Multiple Inteligence

Only available on StudyMode
  • Download(s) : 23
  • Published : February 25, 2013
Open Document
Text Preview

Charlotte R. Carandang November 19, 2012
International Business Prof. Sarasin Multiple Intelligence
Dr. Howard Gardner, a psychologist and professor of neuroscience from Harvard University, developed the theory of Multiple Intelligences in 1983. The theory challenged traditional beliefs in the fields of education and cognitive science. Unlike the established understanding of intelligence, people are born with a uniform cognitive capacity that can be easily measured by short-answer tests. It reconsiders our educational practice of the last century and provides an alternative. According to Howard Gardner, human beings have nine different kinds of intelligence that reflect different ways of interacting with the world. Each person has a unique combination, or profile. Although we each have all nine intelligences, no two individuals have them in the same exact configuration, similar to our fingerprints. Howard Gardner’s Nine Multiple Intelligences are as follows: 1. Linguistic Intelligence: the capacity to use language to express what's on your mind and to understand other people. Any kind of writer, orator, speaker, lawyer, or other person for whom language is an important stock in trade has great linguistic intelligence. 2. Logical/Mathematical Intelligence: the capacity to understand the underlying principles of some kind of causal system, the way a scientist or a logician does; or to manipulate numbers, quantities, and operations, the way a mathematician does. 3. Musical Rhythmic Intelligence: the capacity to think in music; to be able to hear patterns, recognize them, and perhaps manipulate them. People who have strong musical intelligence don't just remember music easily, they can't get it out of their minds, it's so omnipresent. 4. Bodily/Kinesthetic...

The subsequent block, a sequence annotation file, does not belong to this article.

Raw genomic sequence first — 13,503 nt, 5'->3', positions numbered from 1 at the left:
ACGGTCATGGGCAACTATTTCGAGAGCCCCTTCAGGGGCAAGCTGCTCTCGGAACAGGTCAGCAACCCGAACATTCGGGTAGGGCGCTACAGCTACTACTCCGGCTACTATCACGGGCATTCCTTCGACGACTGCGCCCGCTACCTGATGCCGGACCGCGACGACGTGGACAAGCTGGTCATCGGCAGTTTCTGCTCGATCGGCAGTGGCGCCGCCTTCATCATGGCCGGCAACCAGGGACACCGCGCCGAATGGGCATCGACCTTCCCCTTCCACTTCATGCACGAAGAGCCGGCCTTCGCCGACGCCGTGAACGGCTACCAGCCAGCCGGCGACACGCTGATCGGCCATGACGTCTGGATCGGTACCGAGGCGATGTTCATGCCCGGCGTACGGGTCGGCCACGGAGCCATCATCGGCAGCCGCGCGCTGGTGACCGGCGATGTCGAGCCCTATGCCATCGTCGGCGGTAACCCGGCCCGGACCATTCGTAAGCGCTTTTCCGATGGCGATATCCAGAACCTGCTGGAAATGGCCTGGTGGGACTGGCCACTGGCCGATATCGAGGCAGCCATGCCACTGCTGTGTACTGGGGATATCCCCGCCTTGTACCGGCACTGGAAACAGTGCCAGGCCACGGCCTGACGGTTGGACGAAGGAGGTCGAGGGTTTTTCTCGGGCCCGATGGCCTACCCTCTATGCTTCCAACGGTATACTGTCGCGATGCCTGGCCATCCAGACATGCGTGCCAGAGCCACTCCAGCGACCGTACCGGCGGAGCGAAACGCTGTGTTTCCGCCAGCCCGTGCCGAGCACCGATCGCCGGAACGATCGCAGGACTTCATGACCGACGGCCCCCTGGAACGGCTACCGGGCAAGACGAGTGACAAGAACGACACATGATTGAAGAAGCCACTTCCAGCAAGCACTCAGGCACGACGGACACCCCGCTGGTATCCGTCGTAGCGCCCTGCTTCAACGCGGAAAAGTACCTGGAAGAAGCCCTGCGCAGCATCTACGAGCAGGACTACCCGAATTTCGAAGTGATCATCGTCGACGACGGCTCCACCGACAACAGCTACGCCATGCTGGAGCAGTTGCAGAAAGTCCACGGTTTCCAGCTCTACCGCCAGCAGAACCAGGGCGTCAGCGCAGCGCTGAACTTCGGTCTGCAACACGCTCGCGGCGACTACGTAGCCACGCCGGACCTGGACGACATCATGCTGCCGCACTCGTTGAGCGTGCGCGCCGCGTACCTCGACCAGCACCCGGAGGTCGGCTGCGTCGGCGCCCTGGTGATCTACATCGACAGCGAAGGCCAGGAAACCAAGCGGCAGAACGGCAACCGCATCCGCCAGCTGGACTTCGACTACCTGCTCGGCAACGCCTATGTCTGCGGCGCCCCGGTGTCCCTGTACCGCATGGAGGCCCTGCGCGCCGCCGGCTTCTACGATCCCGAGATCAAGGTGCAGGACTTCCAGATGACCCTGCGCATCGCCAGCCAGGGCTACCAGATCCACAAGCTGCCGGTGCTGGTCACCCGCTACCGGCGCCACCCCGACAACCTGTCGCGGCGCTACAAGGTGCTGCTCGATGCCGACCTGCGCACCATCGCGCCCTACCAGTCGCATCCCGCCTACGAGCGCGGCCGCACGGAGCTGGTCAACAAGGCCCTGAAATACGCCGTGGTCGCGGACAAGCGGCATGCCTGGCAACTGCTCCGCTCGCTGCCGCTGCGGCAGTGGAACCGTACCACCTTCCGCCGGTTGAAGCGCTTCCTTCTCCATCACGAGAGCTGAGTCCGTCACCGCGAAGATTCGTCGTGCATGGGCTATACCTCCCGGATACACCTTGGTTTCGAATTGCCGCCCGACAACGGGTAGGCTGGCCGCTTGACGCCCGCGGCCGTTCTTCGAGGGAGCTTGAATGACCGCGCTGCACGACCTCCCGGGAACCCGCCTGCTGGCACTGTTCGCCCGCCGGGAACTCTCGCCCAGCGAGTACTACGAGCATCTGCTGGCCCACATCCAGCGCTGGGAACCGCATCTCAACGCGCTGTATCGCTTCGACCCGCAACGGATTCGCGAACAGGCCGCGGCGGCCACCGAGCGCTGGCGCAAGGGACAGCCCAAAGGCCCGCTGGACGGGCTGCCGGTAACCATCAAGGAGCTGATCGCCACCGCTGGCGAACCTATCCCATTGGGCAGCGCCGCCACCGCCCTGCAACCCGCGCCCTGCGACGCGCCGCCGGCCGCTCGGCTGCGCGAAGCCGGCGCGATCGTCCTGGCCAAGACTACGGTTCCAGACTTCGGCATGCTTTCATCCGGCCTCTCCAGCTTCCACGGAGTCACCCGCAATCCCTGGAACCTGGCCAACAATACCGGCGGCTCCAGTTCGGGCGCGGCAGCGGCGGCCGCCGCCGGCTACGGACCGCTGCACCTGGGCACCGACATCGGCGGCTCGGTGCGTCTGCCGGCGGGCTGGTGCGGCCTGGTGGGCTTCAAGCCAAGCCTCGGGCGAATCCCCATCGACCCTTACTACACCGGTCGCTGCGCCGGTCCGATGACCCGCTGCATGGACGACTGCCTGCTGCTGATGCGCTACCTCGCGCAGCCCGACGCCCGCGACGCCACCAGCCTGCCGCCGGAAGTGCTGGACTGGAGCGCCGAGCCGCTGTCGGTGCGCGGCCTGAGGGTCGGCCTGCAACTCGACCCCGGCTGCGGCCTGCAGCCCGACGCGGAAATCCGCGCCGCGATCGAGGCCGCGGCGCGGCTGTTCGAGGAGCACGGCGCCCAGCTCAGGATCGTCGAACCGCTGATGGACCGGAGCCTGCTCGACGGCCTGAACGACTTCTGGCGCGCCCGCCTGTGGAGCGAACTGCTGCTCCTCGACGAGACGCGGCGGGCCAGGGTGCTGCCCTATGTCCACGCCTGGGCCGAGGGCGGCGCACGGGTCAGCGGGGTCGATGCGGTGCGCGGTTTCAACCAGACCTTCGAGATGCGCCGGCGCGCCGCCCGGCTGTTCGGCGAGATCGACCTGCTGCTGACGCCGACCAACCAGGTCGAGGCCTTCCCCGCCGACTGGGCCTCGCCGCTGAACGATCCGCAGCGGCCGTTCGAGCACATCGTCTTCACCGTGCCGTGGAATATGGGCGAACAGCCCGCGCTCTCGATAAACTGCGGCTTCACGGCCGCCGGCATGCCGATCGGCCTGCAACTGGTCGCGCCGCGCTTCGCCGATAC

tracking img